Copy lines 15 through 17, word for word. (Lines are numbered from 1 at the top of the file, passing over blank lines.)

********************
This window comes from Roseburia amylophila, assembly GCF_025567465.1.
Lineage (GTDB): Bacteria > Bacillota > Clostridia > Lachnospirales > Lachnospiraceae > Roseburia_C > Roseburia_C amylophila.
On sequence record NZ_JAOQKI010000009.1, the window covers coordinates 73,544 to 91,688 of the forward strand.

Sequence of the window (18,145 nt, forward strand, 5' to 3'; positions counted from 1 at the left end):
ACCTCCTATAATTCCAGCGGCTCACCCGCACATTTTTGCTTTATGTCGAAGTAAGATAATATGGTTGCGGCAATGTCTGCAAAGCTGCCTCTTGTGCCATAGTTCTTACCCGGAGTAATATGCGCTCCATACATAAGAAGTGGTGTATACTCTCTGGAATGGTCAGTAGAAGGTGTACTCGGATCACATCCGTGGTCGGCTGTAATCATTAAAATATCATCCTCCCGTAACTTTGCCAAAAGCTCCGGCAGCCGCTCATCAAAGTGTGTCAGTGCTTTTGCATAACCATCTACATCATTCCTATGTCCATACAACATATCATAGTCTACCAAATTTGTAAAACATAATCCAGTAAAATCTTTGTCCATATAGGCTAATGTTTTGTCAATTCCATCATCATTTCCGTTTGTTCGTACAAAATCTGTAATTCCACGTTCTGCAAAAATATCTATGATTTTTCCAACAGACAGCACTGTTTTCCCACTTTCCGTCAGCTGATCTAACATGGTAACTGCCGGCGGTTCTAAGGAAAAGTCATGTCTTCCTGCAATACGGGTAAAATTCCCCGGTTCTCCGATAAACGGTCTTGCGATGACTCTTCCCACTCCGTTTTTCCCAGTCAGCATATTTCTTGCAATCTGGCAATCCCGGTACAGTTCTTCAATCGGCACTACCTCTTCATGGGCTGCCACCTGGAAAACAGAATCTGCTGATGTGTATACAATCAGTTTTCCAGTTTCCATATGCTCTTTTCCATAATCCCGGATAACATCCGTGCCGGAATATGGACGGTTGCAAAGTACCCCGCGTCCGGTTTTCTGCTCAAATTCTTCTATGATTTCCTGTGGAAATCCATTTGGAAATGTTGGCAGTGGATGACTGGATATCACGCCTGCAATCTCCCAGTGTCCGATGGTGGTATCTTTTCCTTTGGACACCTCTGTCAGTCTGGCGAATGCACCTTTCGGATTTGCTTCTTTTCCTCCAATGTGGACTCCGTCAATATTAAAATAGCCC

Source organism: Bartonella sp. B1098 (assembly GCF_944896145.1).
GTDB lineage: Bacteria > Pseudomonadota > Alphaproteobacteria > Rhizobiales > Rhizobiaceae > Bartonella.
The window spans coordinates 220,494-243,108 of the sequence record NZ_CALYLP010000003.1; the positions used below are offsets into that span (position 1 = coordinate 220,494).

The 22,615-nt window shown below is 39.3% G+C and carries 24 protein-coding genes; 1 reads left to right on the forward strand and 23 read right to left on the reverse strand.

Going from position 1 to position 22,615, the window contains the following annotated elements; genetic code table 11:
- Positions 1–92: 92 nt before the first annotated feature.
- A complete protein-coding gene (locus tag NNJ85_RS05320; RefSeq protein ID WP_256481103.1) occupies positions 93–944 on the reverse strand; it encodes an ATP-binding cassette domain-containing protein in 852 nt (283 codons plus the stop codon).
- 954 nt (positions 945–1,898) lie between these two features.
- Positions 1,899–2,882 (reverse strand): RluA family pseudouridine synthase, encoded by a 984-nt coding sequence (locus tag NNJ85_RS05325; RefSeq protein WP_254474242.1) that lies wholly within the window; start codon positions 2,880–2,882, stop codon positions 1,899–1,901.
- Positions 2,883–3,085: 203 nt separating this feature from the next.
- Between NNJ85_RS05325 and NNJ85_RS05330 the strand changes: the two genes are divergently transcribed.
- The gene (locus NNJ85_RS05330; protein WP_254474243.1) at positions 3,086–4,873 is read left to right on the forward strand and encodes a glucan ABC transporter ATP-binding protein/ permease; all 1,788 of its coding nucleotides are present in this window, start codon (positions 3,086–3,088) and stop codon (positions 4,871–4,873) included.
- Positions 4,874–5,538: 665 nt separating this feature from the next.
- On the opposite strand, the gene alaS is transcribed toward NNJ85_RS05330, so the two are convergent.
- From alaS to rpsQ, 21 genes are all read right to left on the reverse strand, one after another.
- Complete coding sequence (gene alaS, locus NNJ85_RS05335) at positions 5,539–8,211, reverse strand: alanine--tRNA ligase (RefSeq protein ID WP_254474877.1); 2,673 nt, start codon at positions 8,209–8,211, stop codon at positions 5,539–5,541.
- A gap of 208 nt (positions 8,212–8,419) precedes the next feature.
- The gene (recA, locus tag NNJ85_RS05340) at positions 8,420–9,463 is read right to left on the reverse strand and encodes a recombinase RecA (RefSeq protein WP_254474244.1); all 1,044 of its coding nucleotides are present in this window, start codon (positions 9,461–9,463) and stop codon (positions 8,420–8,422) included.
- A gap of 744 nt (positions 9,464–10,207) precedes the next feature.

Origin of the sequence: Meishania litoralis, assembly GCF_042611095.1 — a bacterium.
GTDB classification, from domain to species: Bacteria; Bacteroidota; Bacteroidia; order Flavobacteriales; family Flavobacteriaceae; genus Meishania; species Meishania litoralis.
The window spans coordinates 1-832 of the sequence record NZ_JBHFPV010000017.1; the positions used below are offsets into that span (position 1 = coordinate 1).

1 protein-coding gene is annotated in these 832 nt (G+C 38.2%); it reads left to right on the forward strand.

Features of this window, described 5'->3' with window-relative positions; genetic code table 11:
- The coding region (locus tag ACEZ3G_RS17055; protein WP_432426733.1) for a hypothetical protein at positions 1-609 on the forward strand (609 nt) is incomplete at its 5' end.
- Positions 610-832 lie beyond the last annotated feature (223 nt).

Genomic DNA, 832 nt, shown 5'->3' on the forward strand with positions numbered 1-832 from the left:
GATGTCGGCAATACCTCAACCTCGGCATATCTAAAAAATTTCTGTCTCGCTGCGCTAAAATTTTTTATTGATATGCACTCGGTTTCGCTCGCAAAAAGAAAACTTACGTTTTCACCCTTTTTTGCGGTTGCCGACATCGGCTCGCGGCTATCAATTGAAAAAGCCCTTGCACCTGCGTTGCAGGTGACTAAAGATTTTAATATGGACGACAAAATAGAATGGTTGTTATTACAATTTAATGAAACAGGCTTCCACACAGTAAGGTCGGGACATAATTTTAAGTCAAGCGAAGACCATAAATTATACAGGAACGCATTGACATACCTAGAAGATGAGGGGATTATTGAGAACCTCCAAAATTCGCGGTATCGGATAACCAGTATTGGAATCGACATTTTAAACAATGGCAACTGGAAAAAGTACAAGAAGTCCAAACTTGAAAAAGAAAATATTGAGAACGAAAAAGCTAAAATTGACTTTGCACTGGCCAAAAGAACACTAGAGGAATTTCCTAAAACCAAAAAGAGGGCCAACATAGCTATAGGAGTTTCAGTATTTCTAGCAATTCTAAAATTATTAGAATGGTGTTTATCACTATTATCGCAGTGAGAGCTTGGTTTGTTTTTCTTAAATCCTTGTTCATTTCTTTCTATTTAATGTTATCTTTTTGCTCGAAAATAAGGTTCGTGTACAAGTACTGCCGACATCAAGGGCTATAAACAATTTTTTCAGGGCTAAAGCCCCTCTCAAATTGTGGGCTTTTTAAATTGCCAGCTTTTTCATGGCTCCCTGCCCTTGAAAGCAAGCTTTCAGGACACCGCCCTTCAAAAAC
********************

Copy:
- Positions 2,883–3,085: 203 nt separating this feature from the next.
- Between NNJ85_RS05325 and NNJ85_RS05330 the strand changes: the two genes are divergently transcribed.
- The gene (locus NNJ85_RS05330; protein WP_254474243.1) at positions 3,086–4,873 is read left to right on the forward strand and encodes a glucan ABC transporter ATP-binding protein/ permease; all 1,788 of its coding nucleotides are present in this window, start codon (positions 3,086–3,088) and stop codon (positions 4,871–4,873) included.